Maybe that’s why the park service was offering the buckwheat postcards so cheap; they were practically giving them away. However, after reading the information on the back of the postcard, buckwheat became my new favorite plant.

I learned that that the buckwheat only grows four inches tall. It’s tiny. But its fibrous roots are impressive; they spread out two feet in each direction, a system to anchor it against the wind and to absorb moisture. You see where I’m going with this — that unseen, underground part makes them hearty and resilient in harsh conditions. I was instantly and forever a buckwheat fan. I bought the postcard – for myself. I mailed it to my home address but it never arrived. That’s OK, I have the memory.

Speaking of small but strong, I just read about Benjamin and Sarah Lay, two Quakers who stood only four-feet tall. Here’s one of the few pictures I could find. I couldn’t locate one with Sarah, which is sad, because she and “fearless Benjamin” were quite a team.

They were “buckwheat believers” – deeply rooted in Christ. Like I said, they were dwarfs; they were also dynamic and courageous. They opposed slavery. In the eighteenth century, slavery – like hunger and war – was considered a brutal but unchangeable part of life. But their Christian faith led them to stand up to slave-owners in Barbados until they were kicked out in 1720. After Sarah died in 1735, Benjamin doubled down on his abolition efforts until finally the assembly of Philadelphia Friends voted to discipline any Quaker who bought or sold a fellow human being. As he lay on his death bed, Benjamin said, “I can now die in peace.”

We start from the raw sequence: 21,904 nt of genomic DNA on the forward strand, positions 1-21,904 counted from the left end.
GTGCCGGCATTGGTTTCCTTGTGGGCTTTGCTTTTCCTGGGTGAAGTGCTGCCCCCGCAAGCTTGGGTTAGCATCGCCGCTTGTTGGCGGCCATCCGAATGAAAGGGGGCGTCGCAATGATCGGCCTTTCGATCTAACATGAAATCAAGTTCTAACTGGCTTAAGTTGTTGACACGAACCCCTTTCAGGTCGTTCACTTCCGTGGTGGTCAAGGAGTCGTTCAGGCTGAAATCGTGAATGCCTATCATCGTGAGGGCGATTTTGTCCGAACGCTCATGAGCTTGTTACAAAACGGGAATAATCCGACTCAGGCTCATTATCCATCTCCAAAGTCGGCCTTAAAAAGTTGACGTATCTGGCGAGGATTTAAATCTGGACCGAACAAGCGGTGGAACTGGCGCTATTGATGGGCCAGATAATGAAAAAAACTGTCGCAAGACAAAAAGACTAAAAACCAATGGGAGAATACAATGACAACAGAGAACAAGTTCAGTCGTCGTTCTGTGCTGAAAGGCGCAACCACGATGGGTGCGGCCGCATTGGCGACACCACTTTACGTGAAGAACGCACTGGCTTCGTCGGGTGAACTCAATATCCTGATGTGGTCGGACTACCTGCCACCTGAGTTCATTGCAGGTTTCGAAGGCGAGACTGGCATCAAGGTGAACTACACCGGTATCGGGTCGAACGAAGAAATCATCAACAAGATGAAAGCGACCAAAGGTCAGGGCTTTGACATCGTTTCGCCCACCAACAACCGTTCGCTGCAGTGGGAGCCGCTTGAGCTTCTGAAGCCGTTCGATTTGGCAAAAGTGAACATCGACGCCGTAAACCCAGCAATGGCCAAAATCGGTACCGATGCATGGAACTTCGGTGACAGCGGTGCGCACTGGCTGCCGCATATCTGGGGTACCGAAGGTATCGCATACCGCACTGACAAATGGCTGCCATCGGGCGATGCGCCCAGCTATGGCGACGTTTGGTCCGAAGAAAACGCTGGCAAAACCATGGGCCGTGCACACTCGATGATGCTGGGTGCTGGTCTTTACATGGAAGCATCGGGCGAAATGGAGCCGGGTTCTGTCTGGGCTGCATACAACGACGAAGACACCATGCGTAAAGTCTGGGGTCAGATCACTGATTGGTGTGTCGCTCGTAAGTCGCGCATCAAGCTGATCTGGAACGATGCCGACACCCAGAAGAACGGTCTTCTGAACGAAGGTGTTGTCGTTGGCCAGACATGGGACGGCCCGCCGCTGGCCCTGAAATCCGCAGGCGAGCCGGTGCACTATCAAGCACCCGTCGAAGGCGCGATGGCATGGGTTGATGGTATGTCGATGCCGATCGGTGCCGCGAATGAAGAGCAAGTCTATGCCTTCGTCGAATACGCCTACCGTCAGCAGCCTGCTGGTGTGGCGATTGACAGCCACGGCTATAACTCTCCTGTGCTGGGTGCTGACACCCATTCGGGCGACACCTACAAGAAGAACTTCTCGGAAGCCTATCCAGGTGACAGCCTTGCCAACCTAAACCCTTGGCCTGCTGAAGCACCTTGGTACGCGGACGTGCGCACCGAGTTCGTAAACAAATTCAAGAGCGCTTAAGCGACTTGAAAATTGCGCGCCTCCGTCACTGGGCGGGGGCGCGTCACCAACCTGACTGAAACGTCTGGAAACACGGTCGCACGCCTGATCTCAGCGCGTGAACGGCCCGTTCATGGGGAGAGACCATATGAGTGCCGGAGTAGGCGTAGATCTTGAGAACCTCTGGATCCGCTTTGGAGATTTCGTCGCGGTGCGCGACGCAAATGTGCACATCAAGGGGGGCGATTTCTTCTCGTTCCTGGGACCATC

Christians don’t accept the status quo when people are hurting and down. I hope you can join Jamie Allen, Mike Chen, Cynthia Wlaschin and me at Grace Village on Saturday, July 23 as we continue to refurbish an apartment with CityTeam. We’ll be doing some sheetrock repair. Check out this webpage for more information or to sign up. We also need someone to bring sandwiches for the hungry team.

By the way, I know this blog is getting long, but I have to share a Cynthia story. Last Friday night she and Robert had to pick up Tristan at Hume because he (like a number of our students) got sick despite a fun and spiritually eventful week. They got home at 4:00 AM. But STILL Cynthia texted me around midday on Saturday to see if she could “drop by and share lemonade and pull some nails or something.” Did you catch that? She was going to come work at Grace Village after staying up until 4:00 AM. That’s grit. That’s commitment. That’s our sister.

We’re back in the Gospel of John this week in our “Believe” series. We’ll study “The Golden Text,” John 3:16 and the five verses that follow. Verses 17-21 aren’t nearly so familiar; they tend to get screened out by the glory of the world’s most famous verse. They’re also somewhat dense and require some unpacking. We’ll do that together with the help of a cool diagram that Christina Allen designed for us.

OK, that’s good for now. It’s pancakes-for-dinner-night in the Seitz home, so I gotta run.

Love in Christ,